Boston College should require students to be vaccinated for COVID-19 in order to return to campus in the fall. If the University does not require the vaccine, students should get the vaccine anyway, in order to do their part in promoting the health and safety of the BC community.
The University has required students to report for asymptomatic surveillance testing all year, so requiring vaccination next year would be a logical next step for the University.
Several colleges have already announced that they will require students to receive the COVID-19 vaccine, including Northeastern University, which announced on April 6 that it will require students to provide proof of inoculation in order to return to any of its campuses worldwide in the fall. Boston University also announced on Friday that it will require students to be vaccinated in the fall, and will help students get vaccinated upon their return to campus if they are unable to get vaccinated over the summer.
Requiring students to get vaccinated will likely become a tricky legal and political issue. Governor Ron DeSantis of Florida banned “vaccine passports” in response to Nova Southeastern University’s announcement that it will require all students, faculty, and staff to be vaccinated against COVID-19 in order to return to campus in the fall. Massachusetts Governor Charlie Baker said on April 7 that he will not be instituting vaccine passports, as he wants the state to focus on getting people vaccinated. People who argue against requiring proof of inoculation say that it is an issue of patient privacy. This argument does not hold in education, though, as schools already require students to provide proof of vaccination against other viruses in order to enroll. The difference with the COVID-19 vaccine is that it has received emergency use authorization rather than full FDA approval. This does not mean that the vaccine is any less effective, it means that people were able to receive the vaccine sooner after the clinical trials were finished.
BC requires students to submit proof of inoculation against tetanus, diphtheria, pertussis, hepatitis B, measles, mumps, rubella, varicella, and meningitis.
Massachusetts required all students to receive the flu vaccine in 2020 in an attempt to lessen the burden on the health care system. The deadline to receive the flu vaccine was extended from Dec. 31, 2020 to Feb. 2021. The mandate was dropped in January after the Massachusetts Department of Public Health determined that it was a mild flu season, so students were never actually required to provide proof of vaccination. While many students did not end up needing to provide documentation, the mandate likely prompted more students to get the flu shot than usual.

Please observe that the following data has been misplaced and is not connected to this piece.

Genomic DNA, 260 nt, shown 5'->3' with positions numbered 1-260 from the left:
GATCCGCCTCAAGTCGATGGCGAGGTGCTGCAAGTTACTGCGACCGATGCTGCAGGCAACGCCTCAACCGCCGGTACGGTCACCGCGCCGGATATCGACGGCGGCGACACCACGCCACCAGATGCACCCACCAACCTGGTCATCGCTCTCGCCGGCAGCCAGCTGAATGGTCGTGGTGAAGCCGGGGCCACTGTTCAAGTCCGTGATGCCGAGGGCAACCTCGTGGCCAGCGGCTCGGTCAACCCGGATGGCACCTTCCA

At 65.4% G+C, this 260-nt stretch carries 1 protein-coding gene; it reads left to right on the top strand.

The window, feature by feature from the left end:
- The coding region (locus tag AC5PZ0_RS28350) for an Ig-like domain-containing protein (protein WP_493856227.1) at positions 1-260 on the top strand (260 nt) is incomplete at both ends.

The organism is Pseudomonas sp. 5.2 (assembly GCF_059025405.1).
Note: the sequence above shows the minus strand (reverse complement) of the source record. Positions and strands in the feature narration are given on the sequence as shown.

With the COVID-19 vaccine becoming more widely available, BC should require students to be vaccinated to return to campus in the fall. University Health Services currently has the COVID-19 vaccine listed as “highly recommended,” but the University should follow the example of Northeastern, BU, and the growing list of other colleges, and make vaccination a requirement, not just a recommendation.
The University should follow the example of BU and assist students in getting vaccinated in the fall if they are unable to before the start of the fall semester. Further, if the University has the ability to provide the vaccine to students this semester, it should opt for the one-dose Johnson & Johnson vaccine. This would help ease the burden of getting vaccinated for students who are residents of states where COVID-19 vaccines are not widely available. Holding a vaccination clinic of the one-dose vaccine before the end of this semester would eliminate the problem of students getting their first dose of a two-dose vaccine in Massachusetts, and then struggling to get their second dose in a state where the vaccine is not as widely available.
All people ages 16 and older who live, work, or study in Massachusetts will be eligible to get the vaccine on April 19 and can pre-register for an appointment now. At the moment, appointments are still limited, but there are some helpful resources for students who do want to get vaccinated in Massachusetts. The Boston Globe and Boston Magazine both have helpful guides on how to navigate the process of getting a vaccination appointment. There is also a bot on Twitter, @vaccinetime, to help find open vaccination appointments in Massachusetts.
Regardless of whether or not BC ends up requiring the vaccine, students should put the needs of the greater community ahead of any personal reservations they have and get the vaccine.